CSD Nano employees and Oregon State alumni Daniel Kornelis and Francis Oh prepare to apply the MoreSun™ multi-functional coating to solar panels at Albany Memorial Middle School.
CSD Nano, a spinoff of Oregon State University research, has developed an anti-reflective coating for large-scale solar arrays that increases power production and owners’ return on investment.
The patent-pending coating — called MoreSun™ — was developed by Oregon State engineering graduates Seung-yeol Han and Adam Gage. Founders and consultants of CSD Nano include Oregon State engineering professors Brian Paul and Chih-hung Chang, along with finance professor Jimmy Yang.
MoreSun is applied to solar arrays that are 2 to 3 years old. Using a hand-held motorized roller, a thin, uniform coating is placed on top of the array, which forms an anti-reflective, nano-structured layer on the surface when cured by the sun. This coating helps more sunlight continue through the array rather than bouncing off, increasing the amount of power it can generate.
Typically, the increase in power output averages 3.5 to 5 percent, depending on location. Solar arrays located on rooftops tend to have a higher power increase due to the angle of the sun. Solar array owners who sell power to the grid can expect a one-to-one revenue increase, with a 3.5 percent power output increase producing 3.5 percent more revenue. CSD Nano has proven typical power increases through beta-site demonstrations in various locations in the U.S., China, Italy, Portugal and Greece.
“With solar arrays, the power output is very easy to measure,” says CEO Paul Ahrens. “It is constantly being monitored and analyzed. We can look at the data, see where it was before we coated versus after we coated, and show the percentage increase in revenue.”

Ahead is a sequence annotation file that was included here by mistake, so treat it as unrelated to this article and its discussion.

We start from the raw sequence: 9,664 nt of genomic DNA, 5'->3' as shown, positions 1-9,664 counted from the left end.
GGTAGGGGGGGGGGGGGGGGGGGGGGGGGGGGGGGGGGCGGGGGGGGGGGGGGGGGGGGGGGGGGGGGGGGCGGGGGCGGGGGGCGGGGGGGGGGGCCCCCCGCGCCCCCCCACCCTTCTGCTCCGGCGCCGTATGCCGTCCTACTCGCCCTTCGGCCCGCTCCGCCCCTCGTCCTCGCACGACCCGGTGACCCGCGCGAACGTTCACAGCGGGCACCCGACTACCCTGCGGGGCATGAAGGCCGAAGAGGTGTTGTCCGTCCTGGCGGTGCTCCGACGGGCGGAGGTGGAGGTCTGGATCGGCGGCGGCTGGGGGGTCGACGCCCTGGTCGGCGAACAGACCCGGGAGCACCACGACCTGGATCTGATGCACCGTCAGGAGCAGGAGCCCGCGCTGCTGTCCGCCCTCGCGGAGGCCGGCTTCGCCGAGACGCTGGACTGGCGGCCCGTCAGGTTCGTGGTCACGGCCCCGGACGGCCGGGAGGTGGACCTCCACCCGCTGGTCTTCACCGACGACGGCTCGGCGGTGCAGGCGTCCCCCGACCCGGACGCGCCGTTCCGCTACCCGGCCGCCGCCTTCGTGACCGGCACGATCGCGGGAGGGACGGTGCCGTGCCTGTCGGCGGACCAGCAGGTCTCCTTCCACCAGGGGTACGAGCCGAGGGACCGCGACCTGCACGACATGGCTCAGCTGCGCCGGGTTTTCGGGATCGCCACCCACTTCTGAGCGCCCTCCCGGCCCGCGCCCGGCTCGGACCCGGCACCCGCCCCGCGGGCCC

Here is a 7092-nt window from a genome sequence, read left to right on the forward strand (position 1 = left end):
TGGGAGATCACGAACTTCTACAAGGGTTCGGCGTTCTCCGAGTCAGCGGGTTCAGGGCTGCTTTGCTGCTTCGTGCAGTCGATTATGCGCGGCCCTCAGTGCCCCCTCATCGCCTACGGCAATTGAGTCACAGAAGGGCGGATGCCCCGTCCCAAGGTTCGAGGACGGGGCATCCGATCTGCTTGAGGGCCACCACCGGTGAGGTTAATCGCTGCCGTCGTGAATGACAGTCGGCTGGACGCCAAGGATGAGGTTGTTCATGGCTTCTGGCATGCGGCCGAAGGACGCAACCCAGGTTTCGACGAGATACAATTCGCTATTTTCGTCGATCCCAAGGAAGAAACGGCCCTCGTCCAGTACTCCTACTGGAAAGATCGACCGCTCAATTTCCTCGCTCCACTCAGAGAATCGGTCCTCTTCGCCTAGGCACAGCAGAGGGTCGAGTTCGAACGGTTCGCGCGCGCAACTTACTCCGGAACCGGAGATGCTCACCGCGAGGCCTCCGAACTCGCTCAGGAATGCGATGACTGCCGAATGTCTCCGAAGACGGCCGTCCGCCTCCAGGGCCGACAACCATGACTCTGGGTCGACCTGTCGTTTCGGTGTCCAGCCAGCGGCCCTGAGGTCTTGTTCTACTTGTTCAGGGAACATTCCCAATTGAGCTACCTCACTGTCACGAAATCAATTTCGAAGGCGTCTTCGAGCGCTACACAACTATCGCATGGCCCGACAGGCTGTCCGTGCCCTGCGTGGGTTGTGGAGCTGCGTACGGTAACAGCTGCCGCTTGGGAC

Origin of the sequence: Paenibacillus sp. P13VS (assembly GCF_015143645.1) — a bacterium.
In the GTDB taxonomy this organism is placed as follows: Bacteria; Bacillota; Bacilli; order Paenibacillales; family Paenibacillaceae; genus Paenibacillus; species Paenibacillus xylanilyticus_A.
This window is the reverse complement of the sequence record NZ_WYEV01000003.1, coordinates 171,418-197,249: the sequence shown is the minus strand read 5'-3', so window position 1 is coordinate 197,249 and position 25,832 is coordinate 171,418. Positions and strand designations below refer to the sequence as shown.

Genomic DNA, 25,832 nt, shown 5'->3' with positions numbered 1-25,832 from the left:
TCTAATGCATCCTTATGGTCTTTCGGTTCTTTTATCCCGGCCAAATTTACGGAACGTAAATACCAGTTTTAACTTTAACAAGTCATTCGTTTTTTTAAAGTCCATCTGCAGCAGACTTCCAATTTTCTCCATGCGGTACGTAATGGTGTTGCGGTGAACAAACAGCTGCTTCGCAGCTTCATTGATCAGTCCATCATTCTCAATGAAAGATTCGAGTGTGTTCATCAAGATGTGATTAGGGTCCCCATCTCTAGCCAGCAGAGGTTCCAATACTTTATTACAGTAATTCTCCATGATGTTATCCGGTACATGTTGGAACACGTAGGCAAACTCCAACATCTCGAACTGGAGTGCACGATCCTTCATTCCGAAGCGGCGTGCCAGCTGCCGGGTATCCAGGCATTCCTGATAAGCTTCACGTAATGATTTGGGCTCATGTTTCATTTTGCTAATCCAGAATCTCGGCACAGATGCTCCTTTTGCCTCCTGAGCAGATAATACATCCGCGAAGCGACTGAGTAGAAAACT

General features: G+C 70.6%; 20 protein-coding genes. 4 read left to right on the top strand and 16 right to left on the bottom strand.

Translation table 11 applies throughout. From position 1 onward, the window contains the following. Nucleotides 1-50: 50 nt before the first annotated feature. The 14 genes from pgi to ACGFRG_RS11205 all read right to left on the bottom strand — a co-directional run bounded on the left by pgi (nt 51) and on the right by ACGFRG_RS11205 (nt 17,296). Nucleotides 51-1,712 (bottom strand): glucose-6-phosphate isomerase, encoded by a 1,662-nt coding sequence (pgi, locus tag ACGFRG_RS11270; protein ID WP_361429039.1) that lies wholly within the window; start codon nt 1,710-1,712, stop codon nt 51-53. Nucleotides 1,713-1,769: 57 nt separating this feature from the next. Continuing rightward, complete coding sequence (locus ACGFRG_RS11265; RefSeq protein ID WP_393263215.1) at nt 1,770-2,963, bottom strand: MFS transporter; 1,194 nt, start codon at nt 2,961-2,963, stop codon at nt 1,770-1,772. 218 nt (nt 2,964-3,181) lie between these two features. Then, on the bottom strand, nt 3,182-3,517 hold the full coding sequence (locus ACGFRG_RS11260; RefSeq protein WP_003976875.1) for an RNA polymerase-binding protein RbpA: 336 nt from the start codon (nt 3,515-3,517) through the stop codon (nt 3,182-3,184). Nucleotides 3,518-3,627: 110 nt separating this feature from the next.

MoreSun also has anti-soiling properties. The coating prevents dirt from building up on solar arrays, which is beneficial in areas like the deserts of the Southwestern U.S. and Middle East or agricultural areas where there is lots of dust, especially during plowing. Anti-soiling allows an array to generate 5 to 10 percent additional power and reduces the cost of cleaning.
While the CSD Nano team has shared their product around the world, it can be found locally, too. Albany Memorial Middle School has a solar array coated with MoreSun on the building’s rooftop. Rather than powering the school directly, energy is sent to the electrical grid for Albany and surrounding areas.
Plans are in the works to coat additional rooftop and ground-mounted solar arrays across Oregon, nationally and internationally.
Ahrens adds that MoreSun is the only technology of its kind in the world.
“We have a very innovative technology,” he says. “The initial written opinion on our worldwide patent came back and said there is no prior art. Meaning no one has done anything like this before.”